As a direct result of this experience and then as an external consultant and training professional, Lawson recognizes the need for a clear and established process that helps new employees adapt and assimilate quickly and successfully into their new work environments. She’s not alone. New employee orientation training ranked #5 among the key content development areas in ATD’s 2015 State of the Industry report.

But developing and facilitating effective onboarding is no easy task. It takes time and resources, and orientation training is just one element. In her book, Karen Lawson advises organizations to start with “a written plan that outlines specific components, actions, timelines, goals, responsibilities, and available support of their onboarding programs.” This “road map” is shared with everyone in the firm and provides a way to measure the success of the program. Lawson reminds readers that breaking down timelines into segments can help give structure to the plan, including:

  • prior to employee’s first day 

  • first day 

  • first week 

  • within first month 

  • within 60 days 

  • during the first 90 days 

  • ongoing follow-up.

Stacy Lindenberg, facilitator of ATD Education’s Essentials of New Employee Onboarding, agrees that it’s important to have an onboarding plan. She advises managers and training designers to interview current employees to get suggestions about their best and worst experiences when beginning employment (not just with their company). “With this information, you can create a road map. Identify what has worked to increase employee engagement, and what could be improved,” says Lindenberg in her blog post, “5 Tips to Creating Onboarding Programs,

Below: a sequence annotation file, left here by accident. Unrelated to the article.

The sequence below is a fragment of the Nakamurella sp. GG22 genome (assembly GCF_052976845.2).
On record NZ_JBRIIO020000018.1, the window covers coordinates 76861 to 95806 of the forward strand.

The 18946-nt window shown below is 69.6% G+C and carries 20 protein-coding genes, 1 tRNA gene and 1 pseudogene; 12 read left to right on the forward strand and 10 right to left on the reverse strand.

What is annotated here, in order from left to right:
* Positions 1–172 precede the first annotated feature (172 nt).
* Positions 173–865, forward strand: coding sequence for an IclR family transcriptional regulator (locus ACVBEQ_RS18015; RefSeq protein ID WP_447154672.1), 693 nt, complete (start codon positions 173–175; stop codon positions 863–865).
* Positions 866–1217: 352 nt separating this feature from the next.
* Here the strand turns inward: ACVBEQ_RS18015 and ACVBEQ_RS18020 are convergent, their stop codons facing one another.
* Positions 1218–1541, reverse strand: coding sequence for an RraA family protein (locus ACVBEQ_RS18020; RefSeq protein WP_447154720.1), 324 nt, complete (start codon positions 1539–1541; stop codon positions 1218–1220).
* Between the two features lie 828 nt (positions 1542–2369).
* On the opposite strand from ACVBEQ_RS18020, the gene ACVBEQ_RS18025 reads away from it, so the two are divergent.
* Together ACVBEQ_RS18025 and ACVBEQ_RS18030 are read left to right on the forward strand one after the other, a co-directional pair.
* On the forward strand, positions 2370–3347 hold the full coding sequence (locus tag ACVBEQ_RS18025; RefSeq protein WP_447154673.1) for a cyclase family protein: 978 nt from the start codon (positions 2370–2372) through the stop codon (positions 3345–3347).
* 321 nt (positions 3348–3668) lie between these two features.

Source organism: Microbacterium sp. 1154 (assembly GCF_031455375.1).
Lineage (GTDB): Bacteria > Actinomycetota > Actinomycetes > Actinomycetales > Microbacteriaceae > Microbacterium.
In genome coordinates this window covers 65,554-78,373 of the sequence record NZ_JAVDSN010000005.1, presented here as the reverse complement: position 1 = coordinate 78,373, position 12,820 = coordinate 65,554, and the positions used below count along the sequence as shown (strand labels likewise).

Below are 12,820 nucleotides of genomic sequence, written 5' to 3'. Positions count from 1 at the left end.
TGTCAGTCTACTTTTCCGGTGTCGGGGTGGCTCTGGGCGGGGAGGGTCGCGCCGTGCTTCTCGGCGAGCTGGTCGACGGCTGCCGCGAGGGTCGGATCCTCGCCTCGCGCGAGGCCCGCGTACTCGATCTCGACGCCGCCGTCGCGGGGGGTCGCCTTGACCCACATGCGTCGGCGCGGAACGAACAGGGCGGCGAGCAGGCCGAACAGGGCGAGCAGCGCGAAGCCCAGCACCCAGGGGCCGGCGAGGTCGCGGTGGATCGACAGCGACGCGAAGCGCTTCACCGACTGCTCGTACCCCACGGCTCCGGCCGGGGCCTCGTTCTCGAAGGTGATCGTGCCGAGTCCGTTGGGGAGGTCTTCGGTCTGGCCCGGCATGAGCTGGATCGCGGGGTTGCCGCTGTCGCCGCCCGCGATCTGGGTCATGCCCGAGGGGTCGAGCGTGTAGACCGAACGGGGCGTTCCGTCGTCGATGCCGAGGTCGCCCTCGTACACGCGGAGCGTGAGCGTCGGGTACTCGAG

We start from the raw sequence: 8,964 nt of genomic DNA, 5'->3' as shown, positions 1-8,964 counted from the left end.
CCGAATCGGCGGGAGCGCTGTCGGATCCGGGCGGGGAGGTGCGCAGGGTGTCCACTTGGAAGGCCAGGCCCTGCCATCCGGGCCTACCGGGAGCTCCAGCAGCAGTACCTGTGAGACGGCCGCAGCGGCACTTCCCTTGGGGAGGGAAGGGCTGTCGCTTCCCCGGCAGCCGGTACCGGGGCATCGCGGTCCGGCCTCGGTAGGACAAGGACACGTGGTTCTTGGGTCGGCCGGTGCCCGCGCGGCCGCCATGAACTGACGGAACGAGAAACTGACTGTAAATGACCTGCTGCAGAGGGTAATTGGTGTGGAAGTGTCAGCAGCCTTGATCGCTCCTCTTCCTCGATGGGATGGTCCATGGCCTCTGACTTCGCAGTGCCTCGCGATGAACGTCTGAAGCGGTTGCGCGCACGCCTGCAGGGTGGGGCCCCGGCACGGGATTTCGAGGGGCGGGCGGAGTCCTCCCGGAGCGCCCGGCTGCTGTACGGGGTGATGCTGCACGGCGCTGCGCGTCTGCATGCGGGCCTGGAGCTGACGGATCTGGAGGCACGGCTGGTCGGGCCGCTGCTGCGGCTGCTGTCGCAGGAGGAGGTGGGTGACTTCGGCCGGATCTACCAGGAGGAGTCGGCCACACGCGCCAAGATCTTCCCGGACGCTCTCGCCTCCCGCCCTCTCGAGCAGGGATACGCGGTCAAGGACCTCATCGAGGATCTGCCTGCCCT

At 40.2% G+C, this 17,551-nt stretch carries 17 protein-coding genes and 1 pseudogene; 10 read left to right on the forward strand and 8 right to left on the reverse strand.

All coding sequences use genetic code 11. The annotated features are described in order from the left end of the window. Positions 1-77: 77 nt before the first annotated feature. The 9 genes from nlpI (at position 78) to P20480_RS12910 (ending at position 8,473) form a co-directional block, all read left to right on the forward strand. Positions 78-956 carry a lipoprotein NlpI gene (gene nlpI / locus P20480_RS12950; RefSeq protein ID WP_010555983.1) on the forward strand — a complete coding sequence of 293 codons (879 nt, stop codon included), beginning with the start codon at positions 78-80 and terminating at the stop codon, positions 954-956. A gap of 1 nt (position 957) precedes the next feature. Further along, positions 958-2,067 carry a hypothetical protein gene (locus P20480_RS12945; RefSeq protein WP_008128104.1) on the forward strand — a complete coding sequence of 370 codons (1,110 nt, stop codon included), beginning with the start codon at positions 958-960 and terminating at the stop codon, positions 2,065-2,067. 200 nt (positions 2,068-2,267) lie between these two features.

This road map should also identify the people with primary responsibility for all onboarding activities, including the new employees, the facilitator/trainer who designs and delivers the orientation program, organizational leaders, the human resources (HR) department, the training department, and the employees’ supervisors.

“You may need to work with existing employees and managers to help them understand the purpose and importance of creating or reinvigorating a program for new employees. Without their involvement, your efforts won’t have the long-term traction and buy-in needed to succeed,” adds Lindenberg.

Four Building Blocks of Onboarding